Research possibilities endless with SPECtacular facility
January 25, 2011 | UNIVERSITY COMMUNICATIONS
Jorge Mireles, senior mechanical engineering major works at the current W.M. Keck Center, where the future SPEC Center will be located.
Imagine making a trip to your local automotive dealership, walking into the front office, consulting a sales representative and designing the car of your dreams. After a few short minutes, you press print and within hours, drive off the lot in the car you designed.
Sounds like an episode of the "Jetsons," but with technological innovations in the field of additive manufacturing, UTEP will soon be able to develop products capable of such advanced fabrication technologies.
The Structural and Printed Emerging Technologies (SPEC) Center in the College of Engineering is currently in development due to a $9 million grant. Governor Rick Perry recently announced that the state will invest $3 million through the Texas Emerging Technology Fund. In addition to the $3 million that industry partner Lockheed Martin Aeronautics will contribute, the University of Texas System has pledged and additional $3 million. The state-of-the-art facility, dedicated to advanced printed electronics research, will open in March 2011.
"Texas continues to be a leader in jobs, innovation and technological development, thanks in part to investments through the Texas Emerging Technology Fund that have helped attract top researchers to our universities and cutting-edge companies to the state," said Perry in a press release.
Additive manufacturing, the process of making a part, or product, by adding layers of material in efficient ways, resulting in reduced waste and cost, is already being utilized at the W.M. Keck Center for 3D Innovation, located at the College of Engineering. The addition of the SPEC Center will take the existing technologies into the future by focusing on printed electronics with the capacity to produce devices limited only to the researcher's imagination – and will also create a number of jobs for UTEP students.
"It will provide experience with software programs and machinery that will be necessary to compete in the workforce," said Jose Luis Gutierrez, senior industrial engineering major.
Co-director of the SPEC Center and current director of the Keck Center, Ryan Wicker, said the vision of the new research facility is to advance technology and fabricate virtually anything from the ground up by focusing on 3-D electronics.
This grant is the starting point for future grants that will complement the work that the Keck Center has been doing in recent years, by developing 3-D computer models to build products layer by layer, and then print off virtually any product including unique 3-D structures with complicated geometries, electronics and optics.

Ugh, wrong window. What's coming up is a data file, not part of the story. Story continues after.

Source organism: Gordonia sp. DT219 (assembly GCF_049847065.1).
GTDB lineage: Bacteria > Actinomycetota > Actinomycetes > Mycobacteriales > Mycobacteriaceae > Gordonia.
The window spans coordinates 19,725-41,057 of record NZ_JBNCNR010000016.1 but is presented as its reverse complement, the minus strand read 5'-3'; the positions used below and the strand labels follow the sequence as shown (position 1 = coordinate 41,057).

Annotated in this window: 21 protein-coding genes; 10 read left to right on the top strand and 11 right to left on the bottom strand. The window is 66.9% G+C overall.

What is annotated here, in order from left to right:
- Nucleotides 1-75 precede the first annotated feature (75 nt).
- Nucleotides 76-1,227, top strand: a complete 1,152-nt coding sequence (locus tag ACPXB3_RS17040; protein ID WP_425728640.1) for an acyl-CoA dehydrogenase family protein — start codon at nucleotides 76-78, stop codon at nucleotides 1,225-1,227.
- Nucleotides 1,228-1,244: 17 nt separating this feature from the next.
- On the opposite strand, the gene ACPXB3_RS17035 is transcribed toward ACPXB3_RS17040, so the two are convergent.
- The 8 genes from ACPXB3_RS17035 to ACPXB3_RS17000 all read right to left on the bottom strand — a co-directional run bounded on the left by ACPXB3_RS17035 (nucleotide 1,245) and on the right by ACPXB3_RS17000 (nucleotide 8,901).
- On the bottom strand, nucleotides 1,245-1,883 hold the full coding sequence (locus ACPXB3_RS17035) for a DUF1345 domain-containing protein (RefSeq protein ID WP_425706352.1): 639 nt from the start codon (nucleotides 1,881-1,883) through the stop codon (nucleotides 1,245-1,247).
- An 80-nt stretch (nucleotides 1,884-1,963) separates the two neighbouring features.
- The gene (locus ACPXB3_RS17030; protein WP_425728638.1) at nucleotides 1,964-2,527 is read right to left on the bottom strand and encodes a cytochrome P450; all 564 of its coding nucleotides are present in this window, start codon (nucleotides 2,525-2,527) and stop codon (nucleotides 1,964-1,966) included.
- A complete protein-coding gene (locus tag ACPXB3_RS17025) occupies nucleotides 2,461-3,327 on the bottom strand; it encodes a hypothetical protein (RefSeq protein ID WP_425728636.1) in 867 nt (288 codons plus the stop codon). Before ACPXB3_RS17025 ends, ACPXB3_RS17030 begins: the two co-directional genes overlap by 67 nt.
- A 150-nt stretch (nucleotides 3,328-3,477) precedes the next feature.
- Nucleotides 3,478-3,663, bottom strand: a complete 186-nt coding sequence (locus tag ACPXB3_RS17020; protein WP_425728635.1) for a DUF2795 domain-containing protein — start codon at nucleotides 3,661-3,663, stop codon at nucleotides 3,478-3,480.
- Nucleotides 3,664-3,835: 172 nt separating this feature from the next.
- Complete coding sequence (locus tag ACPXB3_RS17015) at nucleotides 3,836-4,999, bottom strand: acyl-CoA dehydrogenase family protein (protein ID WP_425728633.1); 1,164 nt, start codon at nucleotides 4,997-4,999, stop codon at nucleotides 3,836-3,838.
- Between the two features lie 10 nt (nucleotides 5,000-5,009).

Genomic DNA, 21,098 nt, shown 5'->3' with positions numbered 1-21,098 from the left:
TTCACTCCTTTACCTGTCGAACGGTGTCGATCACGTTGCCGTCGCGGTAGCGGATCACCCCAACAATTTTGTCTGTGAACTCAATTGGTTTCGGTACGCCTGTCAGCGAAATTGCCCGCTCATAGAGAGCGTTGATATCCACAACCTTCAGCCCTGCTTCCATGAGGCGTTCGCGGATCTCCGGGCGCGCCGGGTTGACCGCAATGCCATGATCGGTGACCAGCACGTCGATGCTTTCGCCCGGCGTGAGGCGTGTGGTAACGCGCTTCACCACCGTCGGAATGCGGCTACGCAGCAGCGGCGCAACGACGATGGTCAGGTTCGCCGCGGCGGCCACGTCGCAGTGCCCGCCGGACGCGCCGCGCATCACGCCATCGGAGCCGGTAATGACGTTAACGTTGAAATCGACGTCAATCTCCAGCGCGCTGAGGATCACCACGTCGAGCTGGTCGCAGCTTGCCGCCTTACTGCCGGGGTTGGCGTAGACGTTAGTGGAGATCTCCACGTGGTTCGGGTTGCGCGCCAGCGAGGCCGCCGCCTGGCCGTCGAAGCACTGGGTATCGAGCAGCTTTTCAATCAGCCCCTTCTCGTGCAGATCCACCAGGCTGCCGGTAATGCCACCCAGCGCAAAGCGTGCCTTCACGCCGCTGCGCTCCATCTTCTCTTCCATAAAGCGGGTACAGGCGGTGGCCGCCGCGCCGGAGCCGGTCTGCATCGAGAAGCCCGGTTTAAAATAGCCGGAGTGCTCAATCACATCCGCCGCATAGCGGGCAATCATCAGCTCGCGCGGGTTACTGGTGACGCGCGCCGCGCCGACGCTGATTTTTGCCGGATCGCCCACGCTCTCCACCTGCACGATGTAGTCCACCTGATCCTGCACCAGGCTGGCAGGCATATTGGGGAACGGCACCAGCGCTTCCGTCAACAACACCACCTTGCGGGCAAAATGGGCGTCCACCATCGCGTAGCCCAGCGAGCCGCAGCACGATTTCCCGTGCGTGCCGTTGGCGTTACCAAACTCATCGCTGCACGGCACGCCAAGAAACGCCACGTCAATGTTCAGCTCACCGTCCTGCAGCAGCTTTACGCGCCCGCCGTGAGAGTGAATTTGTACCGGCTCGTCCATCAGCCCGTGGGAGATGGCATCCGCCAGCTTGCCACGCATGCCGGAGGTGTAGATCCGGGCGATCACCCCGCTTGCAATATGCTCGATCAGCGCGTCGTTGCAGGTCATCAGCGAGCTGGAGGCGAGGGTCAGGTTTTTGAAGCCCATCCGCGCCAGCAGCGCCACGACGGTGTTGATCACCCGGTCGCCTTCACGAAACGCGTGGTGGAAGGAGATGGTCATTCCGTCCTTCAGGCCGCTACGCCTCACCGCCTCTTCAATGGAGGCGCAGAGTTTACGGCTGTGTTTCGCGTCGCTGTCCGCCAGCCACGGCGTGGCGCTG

Research professor Kenneth H. Church will be directing the SPEC Center and lending his entrepreneurial expertise to creating job opportunities for students, based on the technological skills that are intuitive to today's generations. Church's involvement with the 3-D Monolithix company, will prove instrumental in ensuring that the knowledge students gain while studying and researching at the SPEC Center will prove marketable in the work force. The company will act as a spin-off company to develop products for the defense industry.
"The next generation of technological opportunity exists with students who are driven off of a Windows-based skill set," said Church, who is a electrical and computer engineering professor.
Whereas most universities generate solely technology, UTEP and 3D Monolithix will be generating both technology and products of value for the U.S Air Force, Navy and companies such as Lockheed Martin Aeronautics - the limits of which extend beyond the globe. By producing products of value, such as microsatellites for institutions such as NASA, the intrinsic electronic value of virtually any structure can be utilized through advanced structural and printed technologies.
"Anything can be electronically functional, and by mixing materials on a micron scale, it will be possible to transform structural products such as an iPhone into a pair of sunglasses, or a microsatellite, half the size of a standard refrigerator, reduced to the size of a grapefruit – and still be fully functional," Church said.
SPEC researchers hope that by manipulating how electronics are designed and built, they will be able to transform products from traditional 2-D circuit boards to complicated 3-D structures that maximize the intended function of the product.
"Anything can be electronically functional by mixing materials on a micron scale," Church said.
Originally posted on The Prospector.